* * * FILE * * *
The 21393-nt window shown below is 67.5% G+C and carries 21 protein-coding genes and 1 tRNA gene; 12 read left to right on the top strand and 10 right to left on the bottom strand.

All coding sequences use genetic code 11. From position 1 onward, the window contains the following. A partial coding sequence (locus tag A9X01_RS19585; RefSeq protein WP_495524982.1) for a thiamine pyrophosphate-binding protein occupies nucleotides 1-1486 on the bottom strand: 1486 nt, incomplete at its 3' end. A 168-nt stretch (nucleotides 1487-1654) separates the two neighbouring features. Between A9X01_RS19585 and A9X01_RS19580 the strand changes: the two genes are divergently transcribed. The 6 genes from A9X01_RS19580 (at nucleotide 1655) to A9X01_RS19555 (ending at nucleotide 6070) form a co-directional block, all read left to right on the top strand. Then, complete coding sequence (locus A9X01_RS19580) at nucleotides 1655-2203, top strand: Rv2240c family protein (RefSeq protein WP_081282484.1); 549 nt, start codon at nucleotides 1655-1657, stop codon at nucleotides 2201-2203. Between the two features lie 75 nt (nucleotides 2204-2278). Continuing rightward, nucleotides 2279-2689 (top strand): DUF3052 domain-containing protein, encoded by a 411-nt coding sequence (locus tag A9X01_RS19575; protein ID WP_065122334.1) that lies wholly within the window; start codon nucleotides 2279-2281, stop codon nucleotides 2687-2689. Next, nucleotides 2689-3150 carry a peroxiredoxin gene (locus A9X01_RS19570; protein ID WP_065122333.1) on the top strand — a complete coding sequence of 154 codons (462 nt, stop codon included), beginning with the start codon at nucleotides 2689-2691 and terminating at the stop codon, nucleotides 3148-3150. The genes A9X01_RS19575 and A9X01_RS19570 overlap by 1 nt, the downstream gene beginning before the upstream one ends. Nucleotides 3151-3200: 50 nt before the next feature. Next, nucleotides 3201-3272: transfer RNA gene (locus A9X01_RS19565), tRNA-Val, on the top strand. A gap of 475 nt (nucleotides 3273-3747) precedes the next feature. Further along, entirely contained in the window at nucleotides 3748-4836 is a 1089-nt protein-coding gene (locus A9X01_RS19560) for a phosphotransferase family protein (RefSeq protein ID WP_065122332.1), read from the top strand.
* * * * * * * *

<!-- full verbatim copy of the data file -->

The 21393-nt window shown below is 67.5% G+C and carries 21 protein-coding genes and 1 tRNA gene; 12 read left to right on the top strand and 10 right to left on the bottom strand.

All coding sequences use genetic code 11. From position 1 onward, the window contains the following. A partial coding sequence (locus tag A9X01_RS19585; RefSeq protein WP_495524982.1) for a thiamine pyrophosphate-binding protein occupies nucleotides 1-1486 on the bottom strand: 1486 nt, incomplete at its 3' end. A 168-nt stretch (nucleotides 1487-1654) separates the two neighbouring features. Between A9X01_RS19585 and A9X01_RS19580 the strand changes: the two genes are divergently transcribed. The 6 genes from A9X01_RS19580 (at nucleotide 1655) to A9X01_RS19555 (ending at nucleotide 6070) form a co-directional block, all read left to right on the top strand. Then, complete coding sequence (locus A9X01_RS19580) at nucleotides 1655-2203, top strand: Rv2240c family protein (RefSeq protein WP_081282484.1); 549 nt, start codon at nucleotides 1655-1657, stop codon at nucleotides 2201-2203. Between the two features lie 75 nt (nucleotides 2204-2278). Continuing rightward, nucleotides 2279-2689 (top strand): DUF3052 domain-containing protein, encoded by a 411-nt coding sequence (locus tag A9X01_RS19575; protein ID WP_065122334.1) that lies wholly within the window; start codon nucleotides 2279-2281, stop codon nucleotides 2687-2689. Next, nucleotides 2689-3150 carry a peroxiredoxin gene (locus A9X01_RS19570; protein ID WP_065122333.1) on the top strand — a complete coding sequence of 154 codons (462 nt, stop codon included), beginning with the start codon at nucleotides 2689-2691 and terminating at the stop codon, nucleotides 3148-3150. The genes A9X01_RS19575 and A9X01_RS19570 overlap by 1 nt, the downstream gene beginning before the upstream one ends. Nucleotides 3151-3200: 50 nt before the next feature. Next, nucleotides 3201-3272: transfer RNA gene (locus A9X01_RS19565), tRNA-Val, on the top strand. A gap of 475 nt (nucleotides 3273-3747) precedes the next feature. Further along, entirely contained in the window at nucleotides 3748-4836 is a 1089-nt protein-coding gene (locus A9X01_RS19560) for a phosphotransferase family protein (RefSeq protein ID WP_065122332.1), read from the top strand.